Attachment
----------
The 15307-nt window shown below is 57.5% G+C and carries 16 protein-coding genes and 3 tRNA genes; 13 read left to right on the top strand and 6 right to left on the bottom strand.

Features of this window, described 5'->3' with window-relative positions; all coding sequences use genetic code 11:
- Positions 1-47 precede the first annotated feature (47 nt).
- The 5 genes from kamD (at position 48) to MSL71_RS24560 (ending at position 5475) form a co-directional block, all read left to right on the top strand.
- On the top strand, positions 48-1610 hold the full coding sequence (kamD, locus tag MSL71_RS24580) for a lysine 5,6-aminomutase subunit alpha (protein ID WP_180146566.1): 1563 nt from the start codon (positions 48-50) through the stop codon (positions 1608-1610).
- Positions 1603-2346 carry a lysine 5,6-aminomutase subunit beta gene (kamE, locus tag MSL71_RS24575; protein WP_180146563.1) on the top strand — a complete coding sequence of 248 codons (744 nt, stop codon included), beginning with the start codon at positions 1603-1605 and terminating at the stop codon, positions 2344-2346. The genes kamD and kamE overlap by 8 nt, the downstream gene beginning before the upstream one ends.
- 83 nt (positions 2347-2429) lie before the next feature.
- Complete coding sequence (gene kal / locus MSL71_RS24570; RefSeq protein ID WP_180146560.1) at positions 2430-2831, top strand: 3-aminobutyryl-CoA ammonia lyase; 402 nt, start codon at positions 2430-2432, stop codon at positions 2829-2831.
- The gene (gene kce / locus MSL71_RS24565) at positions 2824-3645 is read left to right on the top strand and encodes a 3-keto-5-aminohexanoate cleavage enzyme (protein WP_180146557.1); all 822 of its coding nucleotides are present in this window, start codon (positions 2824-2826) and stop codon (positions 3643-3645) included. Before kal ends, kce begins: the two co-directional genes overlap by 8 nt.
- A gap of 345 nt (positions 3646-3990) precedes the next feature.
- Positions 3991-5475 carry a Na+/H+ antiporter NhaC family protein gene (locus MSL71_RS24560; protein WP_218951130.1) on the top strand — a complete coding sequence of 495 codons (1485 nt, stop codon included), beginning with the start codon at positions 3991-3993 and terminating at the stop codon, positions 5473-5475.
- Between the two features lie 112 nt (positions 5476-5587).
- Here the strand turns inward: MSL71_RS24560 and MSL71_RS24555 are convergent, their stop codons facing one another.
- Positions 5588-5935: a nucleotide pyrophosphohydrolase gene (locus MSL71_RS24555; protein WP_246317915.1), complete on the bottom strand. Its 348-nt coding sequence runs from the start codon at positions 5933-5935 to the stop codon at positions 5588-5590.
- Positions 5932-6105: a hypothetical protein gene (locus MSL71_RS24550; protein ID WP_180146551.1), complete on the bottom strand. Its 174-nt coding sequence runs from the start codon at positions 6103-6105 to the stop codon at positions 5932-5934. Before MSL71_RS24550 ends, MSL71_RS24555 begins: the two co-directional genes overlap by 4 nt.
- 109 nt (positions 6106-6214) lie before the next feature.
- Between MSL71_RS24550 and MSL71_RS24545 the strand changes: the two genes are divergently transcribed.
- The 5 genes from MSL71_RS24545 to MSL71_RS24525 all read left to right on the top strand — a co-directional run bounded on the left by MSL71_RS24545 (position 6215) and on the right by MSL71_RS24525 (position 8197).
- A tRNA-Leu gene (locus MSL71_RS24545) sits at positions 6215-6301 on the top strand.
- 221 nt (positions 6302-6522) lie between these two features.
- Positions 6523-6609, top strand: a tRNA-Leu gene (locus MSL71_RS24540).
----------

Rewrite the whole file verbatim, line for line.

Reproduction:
The 15307-nt window shown below is 57.5% G+C and carries 16 protein-coding genes and 3 tRNA genes; 13 read left to right on the top strand and 6 right to left on the bottom strand.

Features of this window, described 5'->3' with window-relative positions; all coding sequences use genetic code 11:
- Positions 1-47 precede the first annotated feature (47 nt).
- The 5 genes from kamD (at position 48) to MSL71_RS24560 (ending at position 5475) form a co-directional block, all read left to right on the top strand.
- On the top strand, positions 48-1610 hold the full coding sequence (kamD, locus tag MSL71_RS24580) for a lysine 5,6-aminomutase subunit alpha (protein ID WP_180146566.1): 1563 nt from the start codon (positions 48-50) through the stop codon (positions 1608-1610).
- Positions 1603-2346 carry a lysine 5,6-aminomutase subunit beta gene (kamE, locus tag MSL71_RS24575; protein WP_180146563.1) on the top strand — a complete coding sequence of 248 codons (744 nt, stop codon included), beginning with the start codon at positions 1603-1605 and terminating at the stop codon, positions 2344-2346. The genes kamD and kamE overlap by 8 nt, the downstream gene beginning before the upstream one ends.
- 83 nt (positions 2347-2429) lie before the next feature.
- Complete coding sequence (gene kal / locus MSL71_RS24570; RefSeq protein ID WP_180146560.1) at positions 2430-2831, top strand: 3-aminobutyryl-CoA ammonia lyase; 402 nt, start codon at positions 2430-2432, stop codon at positions 2829-2831.
- The gene (gene kce / locus MSL71_RS24565) at positions 2824-3645 is read left to right on the top strand and encodes a 3-keto-5-aminohexanoate cleavage enzyme (protein WP_180146557.1); all 822 of its coding nucleotides are present in this window, start codon (positions 2824-2826) and stop codon (positions 3643-3645) included. Before kal ends, kce begins: the two co-directional genes overlap by 8 nt.
- A gap of 345 nt (positions 3646-3990) precedes the next feature.
- Positions 3991-5475 carry a Na+/H+ antiporter NhaC family protein gene (locus MSL71_RS24560; protein WP_218951130.1) on the top strand — a complete coding sequence of 495 codons (1485 nt, stop codon included), beginning with the start codon at positions 3991-3993 and terminating at the stop codon, positions 5473-5475.
- Between the two features lie 112 nt (positions 5476-5587).
- Here the strand turns inward: MSL71_RS24560 and MSL71_RS24555 are convergent, their stop codons facing one another.
- Positions 5588-5935: a nucleotide pyrophosphohydrolase gene (locus MSL71_RS24555; protein WP_246317915.1), complete on the bottom strand. Its 348-nt coding sequence runs from the start codon at positions 5933-5935 to the stop codon at positions 5588-5590.
- Positions 5932-6105: a hypothetical protein gene (locus MSL71_RS24550; protein ID WP_180146551.1), complete on the bottom strand. Its 174-nt coding sequence runs from the start codon at positions 6103-6105 to the stop codon at positions 5932-5934. Before MSL71_RS24550 ends, MSL71_RS24555 begins: the two co-directional genes overlap by 4 nt.
- 109 nt (positions 6106-6214) lie before the next feature.
- Between MSL71_RS24550 and MSL71_RS24545 the strand changes: the two genes are divergently transcribed.
- The 5 genes from MSL71_RS24545 to MSL71_RS24525 all read left to right on the top strand — a co-directional run bounded on the left by MSL71_RS24545 (position 6215) and on the right by MSL71_RS24525 (position 8197).
- A tRNA-Leu gene (locus MSL71_RS24545) sits at positions 6215-6301 on the top strand.
- 221 nt (positions 6302-6522) lie between these two features.
- Positions 6523-6609, top strand: a tRNA-Leu gene (locus MSL71_RS24540).